China Edges Past the U.S. to Clinch the Top Global Spot Regarding the Number of Patents Filed
China was responsible for the largest number of patent applications globally in 2019, breaking the U.S. domination in this sphere that had held strong ever since the creation of the World Intellectual Property Organization (WIPO) within the framework of the United Nations over 40 years ago.
According to WIPO, a global body that manages a system of worldwide patent recognition, China filed 58,990 patent applications last year, edging past the U.S. for the first time ever. This metric marks a 200-fold increase relative to the number of China’s patent applications at the turn of the century. For reference, the United States filed 57,840 intellectual property applications with the WIPO in 2019. Bear in mind that the intellectual property ownership is a crucial metric in gauging a country’s industrial advancement and the potential for innovation. However, in this regard, the quality of patents is of as much importance as the number. Consequently, WIPO’s data should not be blown out of proportion as it does not address the question of patent quality.
As per WIPO data, Asia is now the source of 52.4 percent of worldwide patent applications. The current dispensation ranks China at the top, followed by the United States, Japan, Germany and South Korea. Moreover, the much-maligned Chinese tech giant Huawei was the top corporate patent filer for the third year in a row.
WIPO’s outgoing head – Francis Gurry – was asked today at a press conference as to what role China’s state subsidies played in helping the country clinch the top spot in the global patent hierarchy. Gurry responded by noting that:
“It’s a model which does use state subsidies to a greater extent perhaps than Western economies might typically use state subsidies. So yes, it certainly plays role. But I think it is very interesting to compare the United States of America as one example of the high performing economy, that has been top of innovation for a long time, a completely different model than what is happening in China. The jury is still out...perhaps both are successful.”
This development comes as senior members of the Trump administration cabinet have agreed to curtail the global supply of chips to Huawei, landing a massive blow to the Chinese tech giant. As per the details, foreign companies that employ chip technologies and components sourced from the U.S. will now be required to seek a license from the Trump administration before supplying semiconductor chips and sensitive components to Huawei. The step, if implemented, would mark a significant escalation by the Trump administration in its ongoing campaign to limit Huawei’s growing global footprint and technological prowess.
Moreover, the Trump administration has been pressuring its allies to remove Huawei-sourced 5G telecommunication equipment from their respective 5G service rollout programs. This campaign seems to have enjoyed a partial success in Japan and Australia, driving down the company’s Asia-Pacific sales by 13.9 percent. However, several European countries, including the U.K. and Switzerland, have opted to continue their engagements with Huawei in order to ensure a speedy deployment of the next-generation 5G wireless network in their jurisdictions.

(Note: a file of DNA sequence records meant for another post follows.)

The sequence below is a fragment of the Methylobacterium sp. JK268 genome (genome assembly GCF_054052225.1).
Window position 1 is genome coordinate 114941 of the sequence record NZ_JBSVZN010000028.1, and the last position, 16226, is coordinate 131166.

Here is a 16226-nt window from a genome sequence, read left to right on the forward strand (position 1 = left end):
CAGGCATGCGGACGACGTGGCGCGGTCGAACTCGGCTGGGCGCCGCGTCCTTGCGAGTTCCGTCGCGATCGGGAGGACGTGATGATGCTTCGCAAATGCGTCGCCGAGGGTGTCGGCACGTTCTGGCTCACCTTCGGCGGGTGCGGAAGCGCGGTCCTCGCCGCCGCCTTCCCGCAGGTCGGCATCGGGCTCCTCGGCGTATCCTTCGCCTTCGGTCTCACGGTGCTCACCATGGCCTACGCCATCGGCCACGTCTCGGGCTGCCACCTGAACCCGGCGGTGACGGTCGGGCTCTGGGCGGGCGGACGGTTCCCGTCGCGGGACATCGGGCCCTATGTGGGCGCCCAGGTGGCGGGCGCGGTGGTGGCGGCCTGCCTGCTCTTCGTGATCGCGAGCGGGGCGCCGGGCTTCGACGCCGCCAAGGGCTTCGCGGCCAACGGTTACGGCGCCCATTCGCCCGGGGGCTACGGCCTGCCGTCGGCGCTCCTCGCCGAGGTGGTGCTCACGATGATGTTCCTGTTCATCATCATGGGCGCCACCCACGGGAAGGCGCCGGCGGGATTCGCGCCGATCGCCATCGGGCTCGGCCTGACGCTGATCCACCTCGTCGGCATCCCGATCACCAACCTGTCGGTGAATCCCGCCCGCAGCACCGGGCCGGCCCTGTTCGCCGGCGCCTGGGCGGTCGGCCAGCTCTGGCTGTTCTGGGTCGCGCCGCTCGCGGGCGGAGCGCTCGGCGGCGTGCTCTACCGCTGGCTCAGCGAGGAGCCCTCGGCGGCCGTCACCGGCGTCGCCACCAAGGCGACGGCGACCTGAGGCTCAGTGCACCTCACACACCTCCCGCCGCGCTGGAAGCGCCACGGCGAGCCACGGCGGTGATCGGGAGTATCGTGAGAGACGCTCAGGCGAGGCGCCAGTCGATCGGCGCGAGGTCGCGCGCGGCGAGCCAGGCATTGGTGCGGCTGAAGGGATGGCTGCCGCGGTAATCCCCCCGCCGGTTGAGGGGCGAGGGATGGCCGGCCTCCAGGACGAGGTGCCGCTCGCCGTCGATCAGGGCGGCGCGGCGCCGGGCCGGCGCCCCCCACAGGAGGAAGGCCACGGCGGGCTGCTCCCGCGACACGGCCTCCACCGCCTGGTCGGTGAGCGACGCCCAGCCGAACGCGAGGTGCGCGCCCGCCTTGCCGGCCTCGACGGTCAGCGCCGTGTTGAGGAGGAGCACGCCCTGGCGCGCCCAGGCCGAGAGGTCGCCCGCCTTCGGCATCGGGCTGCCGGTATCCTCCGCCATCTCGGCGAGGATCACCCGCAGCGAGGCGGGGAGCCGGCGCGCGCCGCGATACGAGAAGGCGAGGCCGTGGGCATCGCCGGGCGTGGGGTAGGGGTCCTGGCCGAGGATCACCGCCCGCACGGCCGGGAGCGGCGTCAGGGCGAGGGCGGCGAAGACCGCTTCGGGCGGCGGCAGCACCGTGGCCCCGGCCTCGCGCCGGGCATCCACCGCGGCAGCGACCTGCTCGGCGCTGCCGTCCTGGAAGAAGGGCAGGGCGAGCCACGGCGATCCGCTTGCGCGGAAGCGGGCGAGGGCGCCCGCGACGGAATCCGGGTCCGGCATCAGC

Of course, China’s patent ascendancy comes at a time when the U.S. was able to successfully ward off the Asian giant’s attempt at securing the leadership of WIPO. In March 2020, Singapore’s Daren Tang became the new head of WIPO as stringent U.S. efforts to stall China’s nominee bore fruit. Bear in mind that Beijing’s bid had drawn biting criticism from competing quarters, including the United States, where the move was seen as China’s attempt to gain sweeping influence over the global patent structure.
The U.S. Secretary of State Mike Pompeo had stated in February that China’s candidacy to lead WIPO was absurd given that the country had “stolen hundreds of millions of dollars of intellectual property” from the United States. Moreover, Ted Yoho – a Republican congressman from Florida – had likened the possibility of a China-led WIPO to “hiring a thief to guard a bank”.
China’s alleged theft of western IP and patents had been at the core of the 18-month long U.S. – China trade war. The United States has loudly and frequently alleged that China is a serial violator of a rules-based patent system and the sanctity of intellectual property rights.
The office of the U.S. Trade Representative (USTR) cites on its website a study conducted by a team of economists and government experts that concluded the United States loses up to $50 billion every year due to China’s theft of trade secrets, counterfeiting, and other unfair trade practices.
Nonetheless, the phase one trade deal signed in January between the U.S. and China attempts to rectify some of these grievances by incorporating Chinese commitments for a stronger patent protection legal framework and an outright prohibition on forced intellectual property transfers.
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